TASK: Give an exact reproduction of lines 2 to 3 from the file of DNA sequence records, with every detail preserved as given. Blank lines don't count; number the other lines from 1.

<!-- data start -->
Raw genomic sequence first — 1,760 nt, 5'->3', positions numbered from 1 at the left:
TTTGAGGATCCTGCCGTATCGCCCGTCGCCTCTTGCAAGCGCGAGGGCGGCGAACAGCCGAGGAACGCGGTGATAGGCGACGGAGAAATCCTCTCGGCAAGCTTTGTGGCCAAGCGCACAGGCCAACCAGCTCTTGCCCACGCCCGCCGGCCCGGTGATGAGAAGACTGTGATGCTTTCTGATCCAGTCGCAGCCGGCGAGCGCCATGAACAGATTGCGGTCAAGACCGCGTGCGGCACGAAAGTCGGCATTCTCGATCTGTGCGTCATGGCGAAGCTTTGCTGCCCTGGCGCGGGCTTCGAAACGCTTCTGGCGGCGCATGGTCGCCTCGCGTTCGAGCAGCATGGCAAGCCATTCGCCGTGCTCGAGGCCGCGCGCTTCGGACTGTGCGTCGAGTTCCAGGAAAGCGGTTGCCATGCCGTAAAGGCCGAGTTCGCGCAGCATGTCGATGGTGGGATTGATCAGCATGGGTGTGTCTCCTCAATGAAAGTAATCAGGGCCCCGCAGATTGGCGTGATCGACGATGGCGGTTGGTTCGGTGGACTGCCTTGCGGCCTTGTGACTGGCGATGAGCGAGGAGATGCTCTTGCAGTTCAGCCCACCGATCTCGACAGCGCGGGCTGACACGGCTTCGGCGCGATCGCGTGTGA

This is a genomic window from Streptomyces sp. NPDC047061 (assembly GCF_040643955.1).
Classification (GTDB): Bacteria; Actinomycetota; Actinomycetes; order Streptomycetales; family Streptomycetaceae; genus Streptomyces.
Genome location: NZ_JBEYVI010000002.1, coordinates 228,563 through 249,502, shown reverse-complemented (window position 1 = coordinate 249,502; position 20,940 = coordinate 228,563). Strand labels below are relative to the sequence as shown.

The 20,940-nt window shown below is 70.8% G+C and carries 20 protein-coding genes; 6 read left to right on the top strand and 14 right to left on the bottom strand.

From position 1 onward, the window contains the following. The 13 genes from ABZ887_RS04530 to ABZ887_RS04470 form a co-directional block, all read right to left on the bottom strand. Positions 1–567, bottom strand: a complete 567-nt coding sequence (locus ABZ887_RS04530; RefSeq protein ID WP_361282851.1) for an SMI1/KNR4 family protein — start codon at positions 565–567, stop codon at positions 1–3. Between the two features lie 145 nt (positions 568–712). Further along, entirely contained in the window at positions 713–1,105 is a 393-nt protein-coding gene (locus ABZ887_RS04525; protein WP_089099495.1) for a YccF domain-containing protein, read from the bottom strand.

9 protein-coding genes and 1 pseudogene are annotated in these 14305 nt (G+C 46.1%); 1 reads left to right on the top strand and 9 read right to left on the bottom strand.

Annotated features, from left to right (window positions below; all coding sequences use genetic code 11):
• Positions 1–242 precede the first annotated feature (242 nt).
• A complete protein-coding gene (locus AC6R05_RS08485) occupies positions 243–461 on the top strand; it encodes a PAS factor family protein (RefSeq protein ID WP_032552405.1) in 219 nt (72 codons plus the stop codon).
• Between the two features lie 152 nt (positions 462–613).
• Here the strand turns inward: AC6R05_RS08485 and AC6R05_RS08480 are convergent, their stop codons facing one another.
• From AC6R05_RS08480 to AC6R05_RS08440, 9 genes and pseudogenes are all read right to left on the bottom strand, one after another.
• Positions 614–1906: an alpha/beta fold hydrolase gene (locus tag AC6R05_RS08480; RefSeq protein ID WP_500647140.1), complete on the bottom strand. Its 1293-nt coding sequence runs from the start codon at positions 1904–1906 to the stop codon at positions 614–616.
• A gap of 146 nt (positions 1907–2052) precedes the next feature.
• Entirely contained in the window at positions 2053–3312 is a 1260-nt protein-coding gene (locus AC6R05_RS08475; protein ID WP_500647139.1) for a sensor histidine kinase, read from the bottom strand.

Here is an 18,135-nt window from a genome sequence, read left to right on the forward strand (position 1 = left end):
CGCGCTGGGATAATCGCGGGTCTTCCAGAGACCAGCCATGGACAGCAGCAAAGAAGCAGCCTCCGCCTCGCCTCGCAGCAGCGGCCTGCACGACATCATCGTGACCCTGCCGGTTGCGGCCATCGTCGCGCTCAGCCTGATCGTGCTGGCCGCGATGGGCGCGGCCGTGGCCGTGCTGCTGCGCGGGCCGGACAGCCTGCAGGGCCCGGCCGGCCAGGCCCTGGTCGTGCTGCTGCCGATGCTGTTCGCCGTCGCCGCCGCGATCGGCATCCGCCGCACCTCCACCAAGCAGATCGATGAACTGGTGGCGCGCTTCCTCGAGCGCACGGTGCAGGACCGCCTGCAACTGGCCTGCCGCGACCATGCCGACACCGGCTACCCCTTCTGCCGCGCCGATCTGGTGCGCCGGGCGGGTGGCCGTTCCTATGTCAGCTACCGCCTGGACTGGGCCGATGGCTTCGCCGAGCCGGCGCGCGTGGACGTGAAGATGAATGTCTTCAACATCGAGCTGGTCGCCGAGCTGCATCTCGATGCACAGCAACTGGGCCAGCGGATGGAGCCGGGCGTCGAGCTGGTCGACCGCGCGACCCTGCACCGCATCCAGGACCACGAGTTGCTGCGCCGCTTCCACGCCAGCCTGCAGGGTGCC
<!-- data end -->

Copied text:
TTTGAGGATCCTGCCGTATCGCCCGTCGCCTCTTGCAAGCGCGAGGGCGGCGAACAGCCGAGGAACGCGGTGATAGGCGACGGAGAAATCCTCTCGGCAAGCTTTGTGGCCAAGCGCACAGGCCAACCAGCTCTTGCCCACGCCCGCCGGCCCGGTGATGAGAAGACTGTGATGCTTTCTGATCCAGTCGCAGCCGGCGAGCGCCATGAACAGATTGCGGTCAAGACCGCGTGCGGCACGAAAGTCGGCATTCTCGATCTGTGCGTCATGGCGAAGCTTTGCTGCCCTGGCGCGGGCTTCGAAACGCTTCTGGCGGCGCATGGTCGCCTCGCGTTCGAGCAGCATGGCAAGCCATTCGCCGTGCTCGAGGCCGCGCGCTTCGGACTGTGCGTCGAGTTCCAGGAAAGCGGTTGCCATGCCGTAAAGGCCGAGTTCGCGCAGCATGTCGATGGTGGGATTGATCAGCATGGGTGTGTCTCCTCAATGAAAGTAATCAGGGCCCCGCAGATTGGCGTGATCGACGATGGCGGTTGGTTCGGTGGACTGCCTTGCGGCCTTGTGACTGGCGATGAGCGAGGAGATGCTCTTGCAGTTCAGCCCACCGATCTCGACAGCGCGGGCTGACACGGCTTCGGCGCGATCGCGTGTGA

This is a genomic window from Streptomyces sp. NPDC047061 (assembly GCF_040643955.1).